The insurance angle is a good point - if there was ever a fire or anything, when they spot the 'elevator' in the wreckage, I wouldn't be surprised when the insurance co declines to pay out, even if the fire or other incident's not related to the 'elevator' - read the fine print on the policy - if the house is not up to whatever code or regs, and this elevator isn't by any stretch of the imagination, it probably automatically makes the policy null and void. "Friend" may as well save the policy money.


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RE: 'Homemade' Elevator in residence.

pjb wrote"

"all provinces and states have regulations and permits"

Not Texas, most unincorporated areas have little to no
over site. Sewer and water do have permits/inspections.


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RE: 'Homemade' Elevator in residence.

As for "no permits/no inspectors" because it's out in the country, that's bs - all provinces and states have regulations and permits, although some may be enforced less heavily in some areas.

no they do not. the state of MS has no statewide building code, and most counties do not currently have one either. the ONLY thing that has to follow a code statewide is the septic system. only people in cities over about 12k pop have codes, but most of the smaller cities don't even have an inspector. officially my county setup a building inspector dept last fall, but no codes have been adopted and they can't even begiin to find money to fund the employees that they still have not hired. so effectively we are codeless right now as well. hard ot pull a permit when the permit office does not exist!

if i wanted to wire my entire house with uninsulated wire tacked across the sheetrock, the state could say nothing to me. my insurance could, but no enforcement agency could do a thing.

i agree with you 10000% on all other areas of your post.


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RE: 'Homemade' Elevator in residence.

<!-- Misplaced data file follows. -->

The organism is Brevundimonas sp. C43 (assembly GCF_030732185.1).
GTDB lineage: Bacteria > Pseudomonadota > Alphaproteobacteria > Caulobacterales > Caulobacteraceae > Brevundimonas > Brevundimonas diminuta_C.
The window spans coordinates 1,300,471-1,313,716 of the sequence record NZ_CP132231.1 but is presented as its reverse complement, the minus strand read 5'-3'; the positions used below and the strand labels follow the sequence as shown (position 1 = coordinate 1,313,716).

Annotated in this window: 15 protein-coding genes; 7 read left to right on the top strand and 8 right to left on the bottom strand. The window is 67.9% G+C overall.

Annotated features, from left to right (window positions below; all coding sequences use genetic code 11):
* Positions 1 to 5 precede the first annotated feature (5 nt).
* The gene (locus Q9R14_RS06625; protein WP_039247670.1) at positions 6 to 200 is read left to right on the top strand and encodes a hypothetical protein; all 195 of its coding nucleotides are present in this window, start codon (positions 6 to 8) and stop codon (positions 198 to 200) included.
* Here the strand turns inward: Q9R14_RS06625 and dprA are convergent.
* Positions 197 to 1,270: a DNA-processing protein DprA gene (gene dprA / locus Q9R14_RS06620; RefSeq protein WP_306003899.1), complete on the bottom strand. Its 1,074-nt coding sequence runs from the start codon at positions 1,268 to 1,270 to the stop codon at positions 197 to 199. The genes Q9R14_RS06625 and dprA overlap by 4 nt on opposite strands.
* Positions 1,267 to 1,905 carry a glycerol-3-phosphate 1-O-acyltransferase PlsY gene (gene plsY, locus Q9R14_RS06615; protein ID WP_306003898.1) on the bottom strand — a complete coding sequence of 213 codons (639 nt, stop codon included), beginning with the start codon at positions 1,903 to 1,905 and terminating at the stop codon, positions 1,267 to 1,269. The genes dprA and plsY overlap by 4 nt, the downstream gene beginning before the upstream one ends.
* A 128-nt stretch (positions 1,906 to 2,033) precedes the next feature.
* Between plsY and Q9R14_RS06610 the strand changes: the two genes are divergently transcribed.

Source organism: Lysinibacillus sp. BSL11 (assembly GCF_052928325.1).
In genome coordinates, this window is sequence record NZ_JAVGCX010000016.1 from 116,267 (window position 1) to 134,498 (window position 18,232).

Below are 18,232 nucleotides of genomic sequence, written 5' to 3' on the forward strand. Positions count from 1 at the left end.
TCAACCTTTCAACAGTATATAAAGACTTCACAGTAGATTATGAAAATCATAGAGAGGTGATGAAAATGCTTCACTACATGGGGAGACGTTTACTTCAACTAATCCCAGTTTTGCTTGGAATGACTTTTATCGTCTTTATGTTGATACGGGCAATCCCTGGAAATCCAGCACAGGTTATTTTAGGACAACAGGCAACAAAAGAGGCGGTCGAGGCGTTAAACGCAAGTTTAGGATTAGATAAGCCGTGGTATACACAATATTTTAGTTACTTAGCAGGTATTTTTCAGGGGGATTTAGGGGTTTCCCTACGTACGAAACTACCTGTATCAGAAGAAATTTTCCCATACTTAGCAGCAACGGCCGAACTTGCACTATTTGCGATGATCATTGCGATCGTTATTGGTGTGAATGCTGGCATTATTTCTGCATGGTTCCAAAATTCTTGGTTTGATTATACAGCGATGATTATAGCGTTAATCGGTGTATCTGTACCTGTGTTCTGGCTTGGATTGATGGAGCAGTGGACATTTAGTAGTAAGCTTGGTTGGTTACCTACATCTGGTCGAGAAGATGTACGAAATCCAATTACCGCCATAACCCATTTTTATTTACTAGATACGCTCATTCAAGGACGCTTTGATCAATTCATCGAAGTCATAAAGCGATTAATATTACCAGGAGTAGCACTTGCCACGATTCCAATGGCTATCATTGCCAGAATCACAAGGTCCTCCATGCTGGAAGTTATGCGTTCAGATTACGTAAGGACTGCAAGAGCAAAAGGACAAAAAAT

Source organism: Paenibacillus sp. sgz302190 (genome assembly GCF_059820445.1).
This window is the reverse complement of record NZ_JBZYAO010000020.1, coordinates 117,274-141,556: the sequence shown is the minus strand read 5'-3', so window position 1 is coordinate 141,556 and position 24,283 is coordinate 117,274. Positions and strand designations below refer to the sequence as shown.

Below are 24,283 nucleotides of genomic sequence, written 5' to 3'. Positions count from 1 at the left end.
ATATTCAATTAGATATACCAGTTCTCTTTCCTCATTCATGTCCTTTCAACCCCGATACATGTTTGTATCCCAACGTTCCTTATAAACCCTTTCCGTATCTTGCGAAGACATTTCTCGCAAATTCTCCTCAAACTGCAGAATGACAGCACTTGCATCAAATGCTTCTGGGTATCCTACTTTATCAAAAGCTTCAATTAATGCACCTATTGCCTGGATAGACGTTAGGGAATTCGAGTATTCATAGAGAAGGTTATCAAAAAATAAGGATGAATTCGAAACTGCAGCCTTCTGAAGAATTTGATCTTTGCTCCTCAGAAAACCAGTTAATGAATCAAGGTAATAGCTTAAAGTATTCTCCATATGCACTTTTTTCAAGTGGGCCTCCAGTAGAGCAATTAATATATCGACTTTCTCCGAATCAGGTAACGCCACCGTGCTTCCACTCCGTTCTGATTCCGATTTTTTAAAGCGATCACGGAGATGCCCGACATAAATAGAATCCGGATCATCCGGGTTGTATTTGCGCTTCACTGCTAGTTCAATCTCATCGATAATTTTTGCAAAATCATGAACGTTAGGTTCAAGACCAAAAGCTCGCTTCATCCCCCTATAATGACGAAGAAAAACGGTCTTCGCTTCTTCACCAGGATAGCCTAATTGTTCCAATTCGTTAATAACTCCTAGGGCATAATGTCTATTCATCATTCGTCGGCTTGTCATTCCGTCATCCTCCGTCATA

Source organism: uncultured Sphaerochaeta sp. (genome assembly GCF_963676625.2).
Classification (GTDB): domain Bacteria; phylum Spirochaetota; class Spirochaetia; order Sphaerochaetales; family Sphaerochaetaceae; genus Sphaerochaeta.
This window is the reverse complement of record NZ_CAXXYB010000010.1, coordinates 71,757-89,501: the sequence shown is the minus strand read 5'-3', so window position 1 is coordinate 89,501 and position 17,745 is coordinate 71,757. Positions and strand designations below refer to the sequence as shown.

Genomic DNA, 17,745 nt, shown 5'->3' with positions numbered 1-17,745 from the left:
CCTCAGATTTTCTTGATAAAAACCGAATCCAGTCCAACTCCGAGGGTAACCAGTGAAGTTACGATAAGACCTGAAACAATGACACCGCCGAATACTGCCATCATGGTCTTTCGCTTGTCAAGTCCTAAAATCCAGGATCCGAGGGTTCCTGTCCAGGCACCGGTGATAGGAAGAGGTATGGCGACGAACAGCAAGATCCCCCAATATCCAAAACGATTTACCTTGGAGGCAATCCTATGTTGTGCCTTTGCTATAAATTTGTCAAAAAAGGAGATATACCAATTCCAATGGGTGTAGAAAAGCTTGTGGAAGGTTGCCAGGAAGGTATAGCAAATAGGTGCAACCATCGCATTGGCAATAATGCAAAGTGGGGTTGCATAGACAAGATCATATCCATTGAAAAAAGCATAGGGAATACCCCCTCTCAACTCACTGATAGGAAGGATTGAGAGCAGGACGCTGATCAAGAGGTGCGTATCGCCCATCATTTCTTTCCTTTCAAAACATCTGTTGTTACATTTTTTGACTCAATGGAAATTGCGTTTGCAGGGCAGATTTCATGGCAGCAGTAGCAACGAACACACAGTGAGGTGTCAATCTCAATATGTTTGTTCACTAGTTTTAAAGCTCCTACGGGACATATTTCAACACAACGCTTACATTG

Wow, I didn't know there were so many "arm chair" elevator operators out there. You don't have to ride his elevator or pay his insurance bills. I too, have a homemade elevator that has an electric hoist with a worm gear drive, brake and it won't move with the power off. I also have a counter weight to offset the weight of the car. Poohbear was right on with the switch...I have the same switch on mine, and will install relays when I get the time.
The only thing about the other mans elevator is the winch...I wouldn't like that, or having it attached to a wall. My hoist is mounted on top of the frame, with the rigging running to the center of the shaft for a straight pull. The counter weight is a little off center, but it works well. I have the counter weight over weighted right now, and the car won't come down without my additional weight. And of course the grandkids do not play on it at all.
So, mine works well, and I like it, and being and old army paratrooper...if I can't fall 12 feet and walk away...I don't need to be upstairs.


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RE: 'Homemade' Elevator in residence.

tony - can you possibly get a picture of this contraption and post it?

I believe that we have a potential future darwin award winner here.


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RE: 'Homemade' Elevator in residence.

Folks, note that Stickman dredged up an ancient thread from back in January. Tony's probably long gone. I mean from this forum, but who knows, he may be, uh, in the sub-basement by now.